Thanks to Greg, I was able to confirm that my name was, in fact, listed in the "Special Thanks" credits of DuckTales Remastered.  Go here and scroll to 30:48.  Regarding those names preceding my own... Yossi, I really don't know what to say.  I consider that a HUGE compliment in and of itself.

(Greg)  So we head outside the D.I.A. Headquarters (Note to self: Never show thy name in front where everyone can see it)

It's all good, thanks to the ingenious use of an extra letter to throw enemies off the track.  (I'm assuming that the "H" stood for "headquarters.")
(Greg)  So we logically go to the scene changer of doom as LP re-enter[s] disguised as a stereotypical German [actually, I think it's a Bavarian] carrying a barrel of pickles that Peter Piper picked....apparently. 

Between that beard-obscured lower beak and the lederhosen he's wearing, LP resembles no one so much as a larger version of Super Duck here.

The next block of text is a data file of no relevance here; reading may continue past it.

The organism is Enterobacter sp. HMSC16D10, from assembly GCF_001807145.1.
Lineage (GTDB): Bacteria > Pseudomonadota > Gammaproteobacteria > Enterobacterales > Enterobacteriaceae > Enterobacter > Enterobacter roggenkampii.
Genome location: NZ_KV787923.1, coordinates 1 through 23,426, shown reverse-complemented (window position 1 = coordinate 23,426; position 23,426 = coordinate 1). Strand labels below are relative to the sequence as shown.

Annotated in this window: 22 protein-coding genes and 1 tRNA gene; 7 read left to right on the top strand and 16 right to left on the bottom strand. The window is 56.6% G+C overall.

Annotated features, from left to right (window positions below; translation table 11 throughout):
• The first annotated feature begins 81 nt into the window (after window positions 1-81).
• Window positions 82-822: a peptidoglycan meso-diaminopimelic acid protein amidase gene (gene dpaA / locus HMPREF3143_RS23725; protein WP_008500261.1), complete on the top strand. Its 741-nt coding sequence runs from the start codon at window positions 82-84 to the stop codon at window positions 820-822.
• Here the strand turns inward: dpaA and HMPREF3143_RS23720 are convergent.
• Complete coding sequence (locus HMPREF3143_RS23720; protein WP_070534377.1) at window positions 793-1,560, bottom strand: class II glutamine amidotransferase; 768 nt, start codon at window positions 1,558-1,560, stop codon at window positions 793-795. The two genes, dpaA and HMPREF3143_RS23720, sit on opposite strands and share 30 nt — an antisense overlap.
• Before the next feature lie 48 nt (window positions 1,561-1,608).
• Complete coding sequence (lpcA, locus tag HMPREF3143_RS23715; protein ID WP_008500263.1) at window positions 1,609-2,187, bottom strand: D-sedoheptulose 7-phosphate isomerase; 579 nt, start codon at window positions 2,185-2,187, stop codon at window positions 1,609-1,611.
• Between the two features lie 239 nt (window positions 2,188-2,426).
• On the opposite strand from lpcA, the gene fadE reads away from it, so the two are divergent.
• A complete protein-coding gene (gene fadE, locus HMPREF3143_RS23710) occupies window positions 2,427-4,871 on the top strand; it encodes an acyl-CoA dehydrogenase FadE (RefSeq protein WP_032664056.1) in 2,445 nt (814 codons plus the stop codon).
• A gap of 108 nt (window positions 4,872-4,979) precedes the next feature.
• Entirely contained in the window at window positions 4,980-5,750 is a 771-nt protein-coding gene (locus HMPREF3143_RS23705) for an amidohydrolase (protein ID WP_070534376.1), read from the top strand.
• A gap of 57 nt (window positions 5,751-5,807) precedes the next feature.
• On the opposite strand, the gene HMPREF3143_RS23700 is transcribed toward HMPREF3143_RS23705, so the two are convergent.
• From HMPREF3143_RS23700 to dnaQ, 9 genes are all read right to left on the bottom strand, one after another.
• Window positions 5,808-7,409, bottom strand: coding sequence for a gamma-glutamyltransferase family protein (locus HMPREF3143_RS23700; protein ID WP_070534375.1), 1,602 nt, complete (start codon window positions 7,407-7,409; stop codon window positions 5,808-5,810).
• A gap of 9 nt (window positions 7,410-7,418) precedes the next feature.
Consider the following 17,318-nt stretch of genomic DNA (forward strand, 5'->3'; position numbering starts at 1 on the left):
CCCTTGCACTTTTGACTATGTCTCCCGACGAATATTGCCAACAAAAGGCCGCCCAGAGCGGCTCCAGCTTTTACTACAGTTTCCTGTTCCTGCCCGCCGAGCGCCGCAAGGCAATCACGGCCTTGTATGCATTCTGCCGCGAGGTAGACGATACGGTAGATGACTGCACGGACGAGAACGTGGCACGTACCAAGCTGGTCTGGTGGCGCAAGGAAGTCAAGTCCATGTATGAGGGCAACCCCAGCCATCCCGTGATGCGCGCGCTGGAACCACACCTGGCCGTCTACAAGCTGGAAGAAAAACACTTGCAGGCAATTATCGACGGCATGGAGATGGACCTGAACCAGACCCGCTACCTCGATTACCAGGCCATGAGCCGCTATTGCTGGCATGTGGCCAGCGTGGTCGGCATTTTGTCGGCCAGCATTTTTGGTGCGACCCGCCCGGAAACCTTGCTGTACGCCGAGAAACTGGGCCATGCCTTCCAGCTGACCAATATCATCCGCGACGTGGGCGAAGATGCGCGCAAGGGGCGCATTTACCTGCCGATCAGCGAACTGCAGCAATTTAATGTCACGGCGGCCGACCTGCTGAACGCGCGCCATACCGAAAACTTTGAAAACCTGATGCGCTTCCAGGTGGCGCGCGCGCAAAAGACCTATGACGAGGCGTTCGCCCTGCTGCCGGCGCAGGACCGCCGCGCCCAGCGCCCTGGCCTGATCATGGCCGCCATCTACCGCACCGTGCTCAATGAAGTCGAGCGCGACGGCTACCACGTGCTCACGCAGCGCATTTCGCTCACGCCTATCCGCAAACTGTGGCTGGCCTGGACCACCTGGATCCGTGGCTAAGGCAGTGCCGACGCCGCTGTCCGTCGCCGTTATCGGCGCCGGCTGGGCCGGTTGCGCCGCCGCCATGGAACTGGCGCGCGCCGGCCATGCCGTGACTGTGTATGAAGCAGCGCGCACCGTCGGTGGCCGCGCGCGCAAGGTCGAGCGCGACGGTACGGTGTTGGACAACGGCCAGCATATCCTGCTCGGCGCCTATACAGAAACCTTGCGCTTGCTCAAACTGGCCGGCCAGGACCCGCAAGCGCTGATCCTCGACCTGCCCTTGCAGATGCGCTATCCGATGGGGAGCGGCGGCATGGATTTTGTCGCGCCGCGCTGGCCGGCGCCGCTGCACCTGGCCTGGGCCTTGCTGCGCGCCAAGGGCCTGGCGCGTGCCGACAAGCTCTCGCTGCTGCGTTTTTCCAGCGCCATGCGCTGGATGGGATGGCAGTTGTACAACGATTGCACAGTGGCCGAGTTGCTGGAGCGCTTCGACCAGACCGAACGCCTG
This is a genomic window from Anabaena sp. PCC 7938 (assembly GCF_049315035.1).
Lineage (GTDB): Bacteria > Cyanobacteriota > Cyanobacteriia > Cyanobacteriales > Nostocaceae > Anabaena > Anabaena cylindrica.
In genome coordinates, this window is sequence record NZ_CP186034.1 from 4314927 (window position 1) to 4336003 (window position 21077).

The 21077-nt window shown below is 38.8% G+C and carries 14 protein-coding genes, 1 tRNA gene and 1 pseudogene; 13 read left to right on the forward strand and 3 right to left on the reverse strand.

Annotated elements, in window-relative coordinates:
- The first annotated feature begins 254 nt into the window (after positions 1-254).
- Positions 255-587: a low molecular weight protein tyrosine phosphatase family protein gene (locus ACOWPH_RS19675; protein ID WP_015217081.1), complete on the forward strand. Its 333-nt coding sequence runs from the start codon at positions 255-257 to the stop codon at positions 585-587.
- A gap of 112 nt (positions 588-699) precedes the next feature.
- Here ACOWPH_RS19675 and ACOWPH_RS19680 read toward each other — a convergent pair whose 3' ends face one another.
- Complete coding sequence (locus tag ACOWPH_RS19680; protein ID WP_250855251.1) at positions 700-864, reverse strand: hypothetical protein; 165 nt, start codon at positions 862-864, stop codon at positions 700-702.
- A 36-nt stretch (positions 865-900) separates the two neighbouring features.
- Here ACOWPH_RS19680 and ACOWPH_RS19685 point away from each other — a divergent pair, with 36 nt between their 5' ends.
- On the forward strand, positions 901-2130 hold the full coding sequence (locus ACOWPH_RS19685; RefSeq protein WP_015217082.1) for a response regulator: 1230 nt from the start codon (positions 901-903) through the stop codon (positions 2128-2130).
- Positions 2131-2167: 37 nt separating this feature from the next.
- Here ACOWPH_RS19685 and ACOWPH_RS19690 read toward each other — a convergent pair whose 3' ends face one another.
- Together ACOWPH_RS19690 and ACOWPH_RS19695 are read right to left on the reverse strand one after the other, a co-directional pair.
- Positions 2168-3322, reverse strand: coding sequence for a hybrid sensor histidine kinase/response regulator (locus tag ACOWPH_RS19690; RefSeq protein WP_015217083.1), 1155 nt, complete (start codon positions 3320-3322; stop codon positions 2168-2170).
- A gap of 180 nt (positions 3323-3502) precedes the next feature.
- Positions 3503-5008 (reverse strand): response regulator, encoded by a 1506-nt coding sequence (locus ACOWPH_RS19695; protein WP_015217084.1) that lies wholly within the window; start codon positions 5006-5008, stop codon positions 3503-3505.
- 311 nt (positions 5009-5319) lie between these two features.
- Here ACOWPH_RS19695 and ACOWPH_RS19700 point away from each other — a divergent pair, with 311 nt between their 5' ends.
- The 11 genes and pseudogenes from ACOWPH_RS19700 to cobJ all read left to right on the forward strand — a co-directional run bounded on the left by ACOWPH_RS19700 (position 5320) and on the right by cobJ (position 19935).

(Greg)  Other than the usual Wang screw ups and logic breaks; this episode was perfectly written and pretty much the high watermark in terms of writing from the KK/DW duo. I also like Feathers and her chemistry with LP as well since she had some killer moves while at the same thing not being a total super feminist. 

In terms of precise writing, I'd have to vote for "Hero for Hire" and "The Uncrashable Hindentanic" as superior to "Double-O," but "Double-O"'s sheer "energy and panache" (thanks, GeoX) place it right behind those.  And I do agree that Koonce and Weimers managed to walk the fine line with Feathers, making her competent to handle herself while somewhat vulnerable at the same time.

Next:  Episode 51, "Jungle Duck"... but first, those aforementioned reflections on reaching the halfway mark.